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November 7, 2013

Disturbing the fetal brain during pregnancy impacts neural stem cell growth of offspring into adulthood

It is well known that there are events that happen in utero that can impact the child’s health as an adult. Changes in the maternal environment can have lasting effects for the child decades later. A new study led by The Hospital for Sick Children (SickKids) is the first to demonstrate how disturbances (like infections) during pregnancy can result in a surge of brain stem cells in offspring.  The study, published in the November 7 online edition of Cell Stem Cell, shows what occurs in the brain when the fetal environment is disturbed.

Using mouse models, the research team led by SickKids scientists Drs. Freda Miller and David Kaplan, explored the effect of a specific cytokine (or signalling molecule) on stem cell growth in the brain. When an individual gets an infection, the immune system fights back, in part, by secreting high levels of cytokines into circulation.  One of these cytokines, interleukin-6, is increased during an infection, and has been implicated in abnormal behavioral outcomes of maternal infections in mice.   

“We were surprised to learn that an acute increase in interleukin-6 that mimics a viral infection can actually have a huge impact on not only the number, but also the behaviour of adult stem cells in the brains of the adult offspring,” says Miller, Senior Scientist in Developmental & Stem Cell Biology at SickKids, and Professor in the Department of Molecular Genetics at the University of Toronto.

Stem cells build the brain during embryonic life, and during adulthood, regulate aspects of learning and memory and are thought to be involved in the repair of the injured brain. The body carefully controls the number and behaviour of stem cells to correctly build a well-functioning brain.

The study found that the increase in maternal interleukin-6 results in hyperactivation of a newly identified pathway that is important for stem cell development in the embryo. “We discovered that this pathway normally determines the precise number of stem cells in the brain needed for correct brain development, but because of the hyperactivity, the number of neural stem cells doubled,” says Miller.  

The mechanisms that regulate the development of stem cells that are found in adult tissues, are not well understood. This study offers new insight into how stem cell pools are formed in the brain, and supports the idea that the number of adult stem cells in the adult brain is determined in the embryonic brain. “We found that the brief surge of maternal interleukin-6 causes a surge in brain stem cell growth, so one of the next steps is to look into what impact this will have in the long run,” says Kaplan, Senior Scientist in Cell Biology at SickKids, and Professor in the Department of Molecular Genetics at the University of Toronto.

Earlier research in mice from the U.S. showed that the increase of interleukin-6 during viral infections in mouse mothers can lead to abnormal behaviour in their offspring. Additionally, maternal infections in humans have been associated with autism and schizophrenia.  

This previous work established that the offspring of the pregnant mice exhibited abnormal behaviour in adulthood, and the current study provides one potential cellular basis for this.  Together this work shows that the temporary disruption of a serious maternal infection may affect how the brain works into adulthood. “It’s as though the stem cells remember the initial shock they experienced in the embryo, and continue to be affected by it,” says Kaplan.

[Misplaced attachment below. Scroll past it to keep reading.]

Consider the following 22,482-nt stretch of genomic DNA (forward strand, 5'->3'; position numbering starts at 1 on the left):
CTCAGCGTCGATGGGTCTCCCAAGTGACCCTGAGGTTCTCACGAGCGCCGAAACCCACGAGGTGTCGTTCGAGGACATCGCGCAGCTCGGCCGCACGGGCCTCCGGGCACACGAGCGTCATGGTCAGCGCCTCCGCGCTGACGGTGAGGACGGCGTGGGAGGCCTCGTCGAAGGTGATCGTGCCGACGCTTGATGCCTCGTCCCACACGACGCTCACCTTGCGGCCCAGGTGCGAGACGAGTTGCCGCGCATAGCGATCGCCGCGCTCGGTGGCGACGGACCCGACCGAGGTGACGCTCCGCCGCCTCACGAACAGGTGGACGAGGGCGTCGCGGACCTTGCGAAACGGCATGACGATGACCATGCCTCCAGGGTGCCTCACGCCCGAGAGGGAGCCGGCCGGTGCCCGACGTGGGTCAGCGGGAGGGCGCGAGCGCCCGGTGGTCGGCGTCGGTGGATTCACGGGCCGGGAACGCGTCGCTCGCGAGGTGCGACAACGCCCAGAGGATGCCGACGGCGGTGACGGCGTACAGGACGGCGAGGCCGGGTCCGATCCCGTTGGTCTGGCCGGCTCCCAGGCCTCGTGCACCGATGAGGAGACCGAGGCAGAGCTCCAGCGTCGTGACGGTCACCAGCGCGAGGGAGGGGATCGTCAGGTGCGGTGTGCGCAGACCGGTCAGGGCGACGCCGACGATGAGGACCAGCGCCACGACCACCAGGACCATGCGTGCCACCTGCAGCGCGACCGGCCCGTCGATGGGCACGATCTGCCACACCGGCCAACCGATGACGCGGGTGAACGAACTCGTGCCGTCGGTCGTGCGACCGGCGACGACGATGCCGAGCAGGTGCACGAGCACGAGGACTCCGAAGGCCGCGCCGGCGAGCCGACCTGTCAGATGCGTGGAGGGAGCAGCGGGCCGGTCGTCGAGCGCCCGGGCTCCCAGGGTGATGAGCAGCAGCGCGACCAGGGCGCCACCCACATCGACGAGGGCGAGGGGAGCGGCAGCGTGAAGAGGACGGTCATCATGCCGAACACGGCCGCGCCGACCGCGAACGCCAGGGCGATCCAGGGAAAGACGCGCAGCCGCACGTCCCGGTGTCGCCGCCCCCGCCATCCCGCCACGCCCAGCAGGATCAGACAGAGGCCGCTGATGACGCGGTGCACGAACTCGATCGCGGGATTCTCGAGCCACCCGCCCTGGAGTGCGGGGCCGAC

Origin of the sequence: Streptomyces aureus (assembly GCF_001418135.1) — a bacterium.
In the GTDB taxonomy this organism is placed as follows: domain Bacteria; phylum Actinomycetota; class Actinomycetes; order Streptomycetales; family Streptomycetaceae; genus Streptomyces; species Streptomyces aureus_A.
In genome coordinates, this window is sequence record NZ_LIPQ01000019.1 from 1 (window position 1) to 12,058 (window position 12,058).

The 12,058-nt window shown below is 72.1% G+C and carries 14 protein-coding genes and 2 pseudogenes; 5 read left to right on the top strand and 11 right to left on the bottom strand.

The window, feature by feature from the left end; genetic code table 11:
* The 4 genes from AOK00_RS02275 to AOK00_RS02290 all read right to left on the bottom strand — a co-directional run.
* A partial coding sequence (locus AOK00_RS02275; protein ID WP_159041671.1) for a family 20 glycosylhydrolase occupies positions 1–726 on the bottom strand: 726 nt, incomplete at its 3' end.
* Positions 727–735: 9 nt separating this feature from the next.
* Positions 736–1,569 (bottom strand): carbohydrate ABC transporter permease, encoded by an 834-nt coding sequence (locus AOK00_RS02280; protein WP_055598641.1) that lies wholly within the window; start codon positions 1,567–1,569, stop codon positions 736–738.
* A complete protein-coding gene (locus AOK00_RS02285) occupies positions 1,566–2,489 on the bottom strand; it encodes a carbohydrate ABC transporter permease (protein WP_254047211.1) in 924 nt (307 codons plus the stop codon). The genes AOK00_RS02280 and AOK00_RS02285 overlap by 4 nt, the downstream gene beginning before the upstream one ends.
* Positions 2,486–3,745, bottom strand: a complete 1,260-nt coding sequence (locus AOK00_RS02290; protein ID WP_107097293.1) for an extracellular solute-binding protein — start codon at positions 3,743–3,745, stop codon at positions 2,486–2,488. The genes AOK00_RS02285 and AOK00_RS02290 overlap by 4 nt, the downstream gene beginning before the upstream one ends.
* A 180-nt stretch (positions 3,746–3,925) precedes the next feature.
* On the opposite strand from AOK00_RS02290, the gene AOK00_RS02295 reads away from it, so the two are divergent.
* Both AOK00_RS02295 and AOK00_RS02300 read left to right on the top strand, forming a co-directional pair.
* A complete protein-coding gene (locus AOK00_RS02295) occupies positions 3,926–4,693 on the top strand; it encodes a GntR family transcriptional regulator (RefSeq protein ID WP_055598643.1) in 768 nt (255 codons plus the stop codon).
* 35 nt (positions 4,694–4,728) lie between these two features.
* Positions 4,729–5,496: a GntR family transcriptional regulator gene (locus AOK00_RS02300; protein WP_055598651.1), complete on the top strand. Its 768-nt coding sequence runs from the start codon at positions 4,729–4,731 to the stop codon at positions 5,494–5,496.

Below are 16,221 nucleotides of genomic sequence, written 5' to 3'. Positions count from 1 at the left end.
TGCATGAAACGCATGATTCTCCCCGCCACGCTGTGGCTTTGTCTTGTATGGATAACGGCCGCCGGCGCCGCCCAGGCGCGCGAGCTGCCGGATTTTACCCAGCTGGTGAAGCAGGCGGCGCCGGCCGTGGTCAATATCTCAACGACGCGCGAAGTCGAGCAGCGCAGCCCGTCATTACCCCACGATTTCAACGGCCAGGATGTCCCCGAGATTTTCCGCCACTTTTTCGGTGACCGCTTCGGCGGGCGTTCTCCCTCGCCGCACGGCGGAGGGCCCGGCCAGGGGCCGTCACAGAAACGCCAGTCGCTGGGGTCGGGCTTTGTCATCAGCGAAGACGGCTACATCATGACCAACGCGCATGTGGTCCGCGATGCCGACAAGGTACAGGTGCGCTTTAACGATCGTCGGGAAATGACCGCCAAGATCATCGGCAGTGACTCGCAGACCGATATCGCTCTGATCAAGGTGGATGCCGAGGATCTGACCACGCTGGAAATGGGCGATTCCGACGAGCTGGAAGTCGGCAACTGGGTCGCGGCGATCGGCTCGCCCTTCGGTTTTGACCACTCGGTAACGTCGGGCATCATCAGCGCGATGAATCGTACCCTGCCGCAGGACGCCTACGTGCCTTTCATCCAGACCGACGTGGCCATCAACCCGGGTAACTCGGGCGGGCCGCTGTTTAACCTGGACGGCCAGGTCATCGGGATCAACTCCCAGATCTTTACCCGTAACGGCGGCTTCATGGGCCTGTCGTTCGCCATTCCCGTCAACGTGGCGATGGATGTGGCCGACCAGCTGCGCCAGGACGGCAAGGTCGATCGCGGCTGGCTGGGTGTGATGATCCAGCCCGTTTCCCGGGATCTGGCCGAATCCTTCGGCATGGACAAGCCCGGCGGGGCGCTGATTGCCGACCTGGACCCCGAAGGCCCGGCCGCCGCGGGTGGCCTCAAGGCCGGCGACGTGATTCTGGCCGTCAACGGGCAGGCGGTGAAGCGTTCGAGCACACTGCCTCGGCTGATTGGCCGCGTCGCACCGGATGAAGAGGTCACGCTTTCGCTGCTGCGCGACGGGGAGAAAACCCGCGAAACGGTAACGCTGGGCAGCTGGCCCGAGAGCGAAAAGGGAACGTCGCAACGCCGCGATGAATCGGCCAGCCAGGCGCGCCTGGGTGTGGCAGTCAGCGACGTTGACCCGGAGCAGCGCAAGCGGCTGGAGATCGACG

The findings of this study spark many new questions and present other avenues for future research. “One of our next steps is to explore the impact of a serious infection during pregnancy in combination with genetic factors. A mother’s infection during pregnancy may not seriously affect the unborn child if the child’s genetic makeup has no autism-risk genes, for example. However, for a baby who has autism-risk genes, the mother’s infection could be the environmental trigger that may lead to the disorder. This is something that we would like to work on in the future,” says Kaplan.

The research team would also like to study the consequences of the extra neural stem cells, since it is conceivable that having more stem cells helps repair the brain later in life, and what other environmental influences during pregnancy may cause perturbations in stem cell behaviour and brain development.  

The research was supported by Canadian Institutes of Health Research, the Three to Be Foundation, Brain Canada and SickKids Foundation.

About The Hospital for Sick Children
The Hospital for Sick Children (SickKids) is recognized as one of the world’s foremost paediatric health-care institutions and is Canada’s leading centre dedicated to advancing children’s health through the integration of patient care, research and education. Founded in 1875 and affiliated with the University of Toronto, SickKids is one of Canada’s most research-intensive hospitals and has generated discoveries that have helped children globally.  Its mission is to provide the best in complex and specialized family-centred care; pioneer scientific and clinical advancements; share expertise; foster an academic environment that nurtures health-care professionals; and champion an accessible, comprehensive and sustainable child health system. SickKids is proud of its vision for Healthier Children. A Better World. For more information, please visit www.sickkids.ca.

Media contacts:
Matet Nebres
The Hospital for Sick Children
matet.nebres@sickkids.ca
416-813-6380

Caitlin McNamee-Lamb
The Hospital for Sick Children
caitlin.mcnamee-lamb@sickkids.ca 416-813-7654 ext 201436